Washington D.C. — Consumer Federation of America (CFA) urged the Washington State Office of the Insurance Commissioner to move forward with their proposed temporary ban on credit history’s use in insurance pricing. In comments submitted to the office, CFA wrote that this ban “is necessary to address the unfair discrimination created by the impact of the pandemic and related public policy responses on consumer credit histories, as well as the pandemic’s exacerbation of racial and ethnic disparities caused by the use of credit history in insurance underwriting, pricing, and other practices.”
“The unfairness of using credit history to determine insurance prices was not only made worse by the pandemic, it became incoherent as some people were able to use pandemic rules to prevent credit scores from falling while others with the same credit history saw their credit fall and their premiums rise,” said Douglas Heller, CFA’s Insurance Expert. “Because of systemic biases that were amplified by the pandemic, the insurance problems that will persist without Commissioner Kreidler’s proposed rule will hit communities of color the hardest. These protections should be implemented as soon as possible.”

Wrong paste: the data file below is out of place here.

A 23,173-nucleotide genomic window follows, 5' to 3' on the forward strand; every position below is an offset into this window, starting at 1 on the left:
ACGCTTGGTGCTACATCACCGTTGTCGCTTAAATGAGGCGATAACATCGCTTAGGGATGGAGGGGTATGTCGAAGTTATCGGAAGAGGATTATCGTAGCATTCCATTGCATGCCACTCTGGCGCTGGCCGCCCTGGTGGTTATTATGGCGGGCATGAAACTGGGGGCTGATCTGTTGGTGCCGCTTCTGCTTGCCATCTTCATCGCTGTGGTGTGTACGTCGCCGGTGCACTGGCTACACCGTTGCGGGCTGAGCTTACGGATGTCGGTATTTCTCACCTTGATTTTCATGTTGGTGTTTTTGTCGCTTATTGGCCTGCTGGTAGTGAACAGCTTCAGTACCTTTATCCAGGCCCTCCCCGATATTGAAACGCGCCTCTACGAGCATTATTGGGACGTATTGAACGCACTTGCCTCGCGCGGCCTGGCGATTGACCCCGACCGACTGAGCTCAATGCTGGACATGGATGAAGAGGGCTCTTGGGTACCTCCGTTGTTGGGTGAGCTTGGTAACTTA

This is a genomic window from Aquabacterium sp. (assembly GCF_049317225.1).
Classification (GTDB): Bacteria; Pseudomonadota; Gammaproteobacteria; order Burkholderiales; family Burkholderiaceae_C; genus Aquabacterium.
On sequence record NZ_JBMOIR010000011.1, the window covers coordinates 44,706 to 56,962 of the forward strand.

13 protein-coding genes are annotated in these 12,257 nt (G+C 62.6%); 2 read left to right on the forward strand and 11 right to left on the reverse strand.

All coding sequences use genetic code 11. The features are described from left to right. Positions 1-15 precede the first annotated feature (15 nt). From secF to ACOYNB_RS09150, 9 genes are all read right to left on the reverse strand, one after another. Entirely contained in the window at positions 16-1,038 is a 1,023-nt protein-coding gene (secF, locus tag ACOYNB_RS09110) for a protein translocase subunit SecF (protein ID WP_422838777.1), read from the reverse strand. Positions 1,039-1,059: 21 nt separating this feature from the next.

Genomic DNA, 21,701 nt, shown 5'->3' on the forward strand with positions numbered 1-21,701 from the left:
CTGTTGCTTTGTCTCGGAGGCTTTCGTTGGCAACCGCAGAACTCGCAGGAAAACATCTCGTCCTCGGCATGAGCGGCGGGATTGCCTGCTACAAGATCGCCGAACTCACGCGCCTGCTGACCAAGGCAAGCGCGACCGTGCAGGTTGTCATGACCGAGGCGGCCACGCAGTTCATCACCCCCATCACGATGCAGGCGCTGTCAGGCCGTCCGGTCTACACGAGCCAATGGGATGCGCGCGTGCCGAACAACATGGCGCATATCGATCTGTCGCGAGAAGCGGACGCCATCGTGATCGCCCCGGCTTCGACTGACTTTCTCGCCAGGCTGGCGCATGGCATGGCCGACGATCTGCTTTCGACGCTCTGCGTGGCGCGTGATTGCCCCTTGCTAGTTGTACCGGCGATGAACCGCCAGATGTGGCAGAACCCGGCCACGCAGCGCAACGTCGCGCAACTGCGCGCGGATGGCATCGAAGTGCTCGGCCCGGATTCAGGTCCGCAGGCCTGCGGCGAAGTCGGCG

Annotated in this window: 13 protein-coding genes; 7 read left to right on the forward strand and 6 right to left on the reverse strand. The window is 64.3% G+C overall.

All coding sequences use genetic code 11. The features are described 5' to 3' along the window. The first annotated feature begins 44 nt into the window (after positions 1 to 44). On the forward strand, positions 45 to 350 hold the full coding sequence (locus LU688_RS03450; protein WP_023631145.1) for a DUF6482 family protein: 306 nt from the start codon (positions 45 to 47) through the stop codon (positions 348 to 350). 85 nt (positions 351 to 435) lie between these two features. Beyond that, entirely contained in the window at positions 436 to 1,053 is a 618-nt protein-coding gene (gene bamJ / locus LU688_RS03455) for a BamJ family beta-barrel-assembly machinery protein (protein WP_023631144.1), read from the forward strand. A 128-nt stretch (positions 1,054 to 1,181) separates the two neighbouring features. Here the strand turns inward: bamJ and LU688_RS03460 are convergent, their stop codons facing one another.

In its letter, CFA explained that, whether or not one thinks credit scoring is valid in normal times, in the wake of a pandemic credit-based insurance scoring violates Washington’s insurance laws. The group said that without the rules many consumers will face massive premium increases or coverage denials in the coming months and years. According to premium data acquired by CFA from Quadrant Information Services, when auto insurance companies have used credit scoring to set premiums for Washington drivers, drivers with perfect driving records but poor credit see premiums rise by 79% on average and by as much as 185%.
The table below shows the average statewide premiums for basic auto insurance coverage of ten Washington insurers based on policyholders’ credit history.
“By enacting this three-year ban, Washington State will make the insurance market fairer for consumers who may have faced major financial challenges because of the pandemic, but didn’t suddenly become reckless drivers or unsafe,” said Michael DeLong, a Research and Advocacy Associate with CFA. “Your auto insurance premium should be based on your driving record, not your credit history after a once in a century pandemic. The proposal will protect drivers, homeowners, and renters from unfair insurance prices, and we hope other states will follow in Washington’s footsteps.”